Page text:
All About Carpal Tunnel Surgery
Surgery for Carpal Tunnel Syndrome is done to release the nerve that is being pressed on the wrist area, relieving classic symptoms such as tingling or pricking sensation in the hand and fingers.
This type of surgery is generally recommended in cases where the drugs and physiotherapy sessions have shown little or no improvement and in cases where there is a large compression of the nerve.
Surgery is performed by an orthopedist, is relatively simple and, in most cases, provides a complete and permanent cure. However, as with any type of surgery, there is always a small risk of complications such as nerve damage or infection, for example.
How is the surgery done
Carpal tunnel surgery consists of making a small opening between the palm of the hand and the wrist to cut the ligament that presses the nerve, relieving the pressure on it. Surgery can be done with two different techniques:
- Traditional technique: the surgeon makes a large cut in the palm of the hand over the carpal tunnel and cuts the ligament to release the nerve;
- Laparoscopy technique: the surgeon uses a device with a small camera attached to see the inside of the carpal tunnel and cuts the ligament through one or two small cuts on the hand or wrist.
Anesthesia for carpal tunnel surgery can be done locally only in the hand, close to the shoulder or the surgeon can choose general anesthesia. However, whatever the anesthesia, the person does not feel pain during the surgery.
How is recovery
The recovery time varies according to the type of technique used, but generally the recovery time for traditional surgery is slightly longer than the recovery time for laparoscopic surgery. In general, people who work in offices and have to keep typing need to be away from work for 10 days.
However, regardless of the technique used, in the postoperative period of carpal tunnel surgery it is important to take some precautions such as:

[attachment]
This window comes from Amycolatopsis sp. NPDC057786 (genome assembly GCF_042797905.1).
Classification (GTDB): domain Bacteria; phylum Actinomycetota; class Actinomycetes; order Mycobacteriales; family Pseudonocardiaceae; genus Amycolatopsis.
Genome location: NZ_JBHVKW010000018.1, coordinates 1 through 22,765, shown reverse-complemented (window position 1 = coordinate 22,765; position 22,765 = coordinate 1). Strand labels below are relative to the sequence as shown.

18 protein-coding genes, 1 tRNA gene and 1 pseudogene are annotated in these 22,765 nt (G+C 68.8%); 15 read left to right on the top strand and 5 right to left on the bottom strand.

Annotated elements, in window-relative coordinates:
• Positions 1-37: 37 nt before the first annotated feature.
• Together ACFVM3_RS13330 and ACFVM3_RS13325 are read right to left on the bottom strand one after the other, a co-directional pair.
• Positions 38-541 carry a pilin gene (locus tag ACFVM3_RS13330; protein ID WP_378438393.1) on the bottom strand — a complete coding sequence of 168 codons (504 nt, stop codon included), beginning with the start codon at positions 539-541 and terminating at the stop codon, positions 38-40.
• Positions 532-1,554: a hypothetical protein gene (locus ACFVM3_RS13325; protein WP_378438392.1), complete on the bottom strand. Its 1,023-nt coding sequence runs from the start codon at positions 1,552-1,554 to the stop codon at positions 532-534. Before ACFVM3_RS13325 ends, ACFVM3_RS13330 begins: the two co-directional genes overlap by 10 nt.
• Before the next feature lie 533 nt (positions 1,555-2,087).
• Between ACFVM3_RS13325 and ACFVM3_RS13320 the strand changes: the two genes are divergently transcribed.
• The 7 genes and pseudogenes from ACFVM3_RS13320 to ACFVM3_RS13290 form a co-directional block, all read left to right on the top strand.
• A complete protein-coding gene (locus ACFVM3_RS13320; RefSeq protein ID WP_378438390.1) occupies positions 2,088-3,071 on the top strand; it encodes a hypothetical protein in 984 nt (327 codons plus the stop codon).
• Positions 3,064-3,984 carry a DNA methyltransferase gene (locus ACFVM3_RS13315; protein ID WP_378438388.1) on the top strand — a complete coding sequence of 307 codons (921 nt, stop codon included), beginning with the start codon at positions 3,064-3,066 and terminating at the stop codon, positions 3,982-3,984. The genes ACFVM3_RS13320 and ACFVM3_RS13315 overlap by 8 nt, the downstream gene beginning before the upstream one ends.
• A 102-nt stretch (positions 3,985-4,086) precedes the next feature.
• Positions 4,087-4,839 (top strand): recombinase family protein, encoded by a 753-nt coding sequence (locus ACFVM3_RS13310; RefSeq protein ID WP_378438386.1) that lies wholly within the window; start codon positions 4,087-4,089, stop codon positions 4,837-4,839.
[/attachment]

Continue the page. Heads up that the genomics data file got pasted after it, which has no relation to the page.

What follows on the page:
- Stay at rest and take the medications indicated by the doctor, such as Paracetamol or Ibuprofen to relieve pain and discomfort;
- Use a splint to immobilize the wrist to prevent damage caused by joint movement for 8 to 10 days;
- Keep the operated hand raised for 48 hours to help reduce any swelling and stiffness in the fingers;
- After removing the splint, an ice pack can be placed on the spot to relieve pain and reduce swelling.
It is normal that in the first days after the surgery you may feel pain or weakness that can take a few weeks or even months to pass, however, the person can, with the guidance of the doctor, continue using the hand to do light activities that do not cause pain or discomfort.
After the surgery it is usually necessary to do a few more physiotherapy sessions for the carpal tunnel and exercises to prevent the scars from the surgery from adhering and prevent the free movement of the affected nerve. See some examples of exercises to do at home.
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Carpal tunnel surgery, like all surgeries, presents some risks such as infection, hemorrhage, nerve damage and persistent pain in the wrist or arm.
In addition, in some cases it is possible that, after surgery, symptoms such as tingling and feeling of needles in the hand may not disappear completely, and may return.
So, it is very important to talk to the doctor about the real risks of surgery, before doing the procedure.